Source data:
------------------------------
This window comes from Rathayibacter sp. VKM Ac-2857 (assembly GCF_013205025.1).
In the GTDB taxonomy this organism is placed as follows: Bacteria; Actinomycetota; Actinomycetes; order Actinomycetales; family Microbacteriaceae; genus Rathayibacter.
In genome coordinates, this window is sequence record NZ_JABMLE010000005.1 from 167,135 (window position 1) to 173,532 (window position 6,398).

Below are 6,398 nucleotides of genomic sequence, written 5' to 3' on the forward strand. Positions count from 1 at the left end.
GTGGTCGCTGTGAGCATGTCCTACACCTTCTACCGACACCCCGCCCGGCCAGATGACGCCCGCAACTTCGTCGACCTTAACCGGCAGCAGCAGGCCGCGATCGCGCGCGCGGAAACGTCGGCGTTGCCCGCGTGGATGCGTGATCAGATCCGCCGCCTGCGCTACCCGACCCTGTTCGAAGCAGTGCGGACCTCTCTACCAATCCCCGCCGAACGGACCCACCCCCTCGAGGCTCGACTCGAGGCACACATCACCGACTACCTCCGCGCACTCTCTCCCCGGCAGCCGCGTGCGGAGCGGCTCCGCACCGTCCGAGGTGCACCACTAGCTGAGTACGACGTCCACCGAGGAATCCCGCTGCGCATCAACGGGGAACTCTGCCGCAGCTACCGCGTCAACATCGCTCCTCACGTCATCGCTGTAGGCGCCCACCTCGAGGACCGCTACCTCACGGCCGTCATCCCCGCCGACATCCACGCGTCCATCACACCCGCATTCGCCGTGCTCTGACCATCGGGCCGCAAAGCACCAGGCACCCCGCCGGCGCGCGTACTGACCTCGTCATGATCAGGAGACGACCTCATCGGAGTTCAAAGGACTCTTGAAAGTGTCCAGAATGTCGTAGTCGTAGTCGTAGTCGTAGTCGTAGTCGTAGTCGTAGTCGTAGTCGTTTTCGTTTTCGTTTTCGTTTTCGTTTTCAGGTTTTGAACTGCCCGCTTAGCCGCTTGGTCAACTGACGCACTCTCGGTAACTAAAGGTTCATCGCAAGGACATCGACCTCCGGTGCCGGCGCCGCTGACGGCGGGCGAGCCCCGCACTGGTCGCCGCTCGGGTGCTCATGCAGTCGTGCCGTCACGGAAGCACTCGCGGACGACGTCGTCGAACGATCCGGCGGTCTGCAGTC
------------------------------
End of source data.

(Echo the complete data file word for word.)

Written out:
This window comes from Rathayibacter sp. VKM Ac-2857 (assembly GCF_013205025.1).
In the GTDB taxonomy this organism is placed as follows: Bacteria; Actinomycetota; Actinomycetes; order Actinomycetales; family Microbacteriaceae; genus Rathayibacter.
In genome coordinates, this window is sequence record NZ_JABMLE010000005.1 from 167,135 (window position 1) to 173,532 (window position 6,398).

Below are 6,398 nucleotides of genomic sequence, written 5' to 3' on the forward strand. Positions count from 1 at the left end.
GTGGTCGCTGTGAGCATGTCCTACACCTTCTACCGACACCCCGCCCGGCCAGATGACGCCCGCAACTTCGTCGACCTTAACCGGCAGCAGCAGGCCGCGATCGCGCGCGCGGAAACGTCGGCGTTGCCCGCGTGGATGCGTGATCAGATCCGCCGCCTGCGCTACCCGACCCTGTTCGAAGCAGTGCGGACCTCTCTACCAATCCCCGCCGAACGGACCCACCCCCTCGAGGCTCGACTCGAGGCACACATCACCGACTACCTCCGCGCACTCTCTCCCCGGCAGCCGCGTGCGGAGCGGCTCCGCACCGTCCGAGGTGCACCACTAGCTGAGTACGACGTCCACCGAGGAATCCCGCTGCGCATCAACGGGGAACTCTGCCGCAGCTACCGCGTCAACATCGCTCCTCACGTCATCGCTGTAGGCGCCCACCTCGAGGACCGCTACCTCACGGCCGTCATCCCCGCCGACATCCACGCGTCCATCACACCCGCATTCGCCGTGCTCTGACCATCGGGCCGCAAAGCACCAGGCACCCCGCCGGCGCGCGTACTGACCTCGTCATGATCAGGAGACGACCTCATCGGAGTTCAAAGGACTCTTGAAAGTGTCCAGAATGTCGTAGTCGTAGTCGTAGTCGTAGTCGTAGTCGTAGTCGTAGTCGTAGTCGTTTTCGTTTTCGTTTTCGTTTTCGTTTTCAGGTTTTGAACTGCCCGCTTAGCCGCTTGGTCAACTGACGCACTCTCGGTAACTAAAGGTTCATCGCAAGGACATCGACCTCCGGTGCCGGCGCCGCTGACGGCGGGCGAGCCCCGCACTGGTCGCCGCTCGGGTGCTCATGCAGTCGTGCCGTCACGGAAGCACTCGCGGACGACGTCGTCGAACGATCCGGCGGTCTGCAGTC